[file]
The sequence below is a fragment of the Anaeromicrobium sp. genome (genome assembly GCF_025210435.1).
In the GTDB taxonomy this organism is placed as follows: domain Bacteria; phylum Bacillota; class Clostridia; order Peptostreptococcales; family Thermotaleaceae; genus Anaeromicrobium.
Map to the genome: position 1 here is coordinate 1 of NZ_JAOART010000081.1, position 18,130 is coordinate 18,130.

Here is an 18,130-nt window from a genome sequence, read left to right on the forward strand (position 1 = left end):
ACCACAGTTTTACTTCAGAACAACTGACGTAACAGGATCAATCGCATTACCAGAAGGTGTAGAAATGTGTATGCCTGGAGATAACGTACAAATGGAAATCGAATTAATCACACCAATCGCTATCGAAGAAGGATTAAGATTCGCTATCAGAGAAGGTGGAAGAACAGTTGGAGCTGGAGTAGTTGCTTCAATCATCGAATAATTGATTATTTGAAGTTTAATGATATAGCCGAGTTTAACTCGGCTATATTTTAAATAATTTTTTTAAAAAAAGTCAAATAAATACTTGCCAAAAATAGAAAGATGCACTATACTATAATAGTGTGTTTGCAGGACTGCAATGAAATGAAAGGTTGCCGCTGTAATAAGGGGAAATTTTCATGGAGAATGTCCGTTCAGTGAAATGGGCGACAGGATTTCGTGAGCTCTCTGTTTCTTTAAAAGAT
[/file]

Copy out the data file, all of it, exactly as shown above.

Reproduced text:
The sequence below is a fragment of the Anaeromicrobium sp. genome (genome assembly GCF_025210435.1).
In the GTDB taxonomy this organism is placed as follows: domain Bacteria; phylum Bacillota; class Clostridia; order Peptostreptococcales; family Thermotaleaceae; genus Anaeromicrobium.
Map to the genome: position 1 here is coordinate 1 of NZ_JAOART010000081.1, position 18,130 is coordinate 18,130.

Here is an 18,130-nt window from a genome sequence, read left to right on the forward strand (position 1 = left end):
ACCACAGTTTTACTTCAGAACAACTGACGTAACAGGATCAATCGCATTACCAGAAGGTGTAGAAATGTGTATGCCTGGAGATAACGTACAAATGGAAATCGAATTAATCACACCAATCGCTATCGAAGAAGGATTAAGATTCGCTATCAGAGAAGGTGGAAGAACAGTTGGAGCTGGAGTAGTTGCTTCAATCATCGAATAATTGATTATTTGAAGTTTAATGATATAGCCGAGTTTAACTCGGCTATATTTTAAATAATTTTTTTAAAAAAAGTCAAATAAATACTTGCCAAAAATAGAAAGATGCACTATACTATAATAGTGTGTTTGCAGGACTGCAATGAAATGAAAGGTTGCCGCTGTAATAAGGGGAAATTTTCATGGAGAATGTCCGTTCAGTGAAATGGGCGACAGGATTTCGTGAGCTCTCTGTTTCTTTAAAAGAT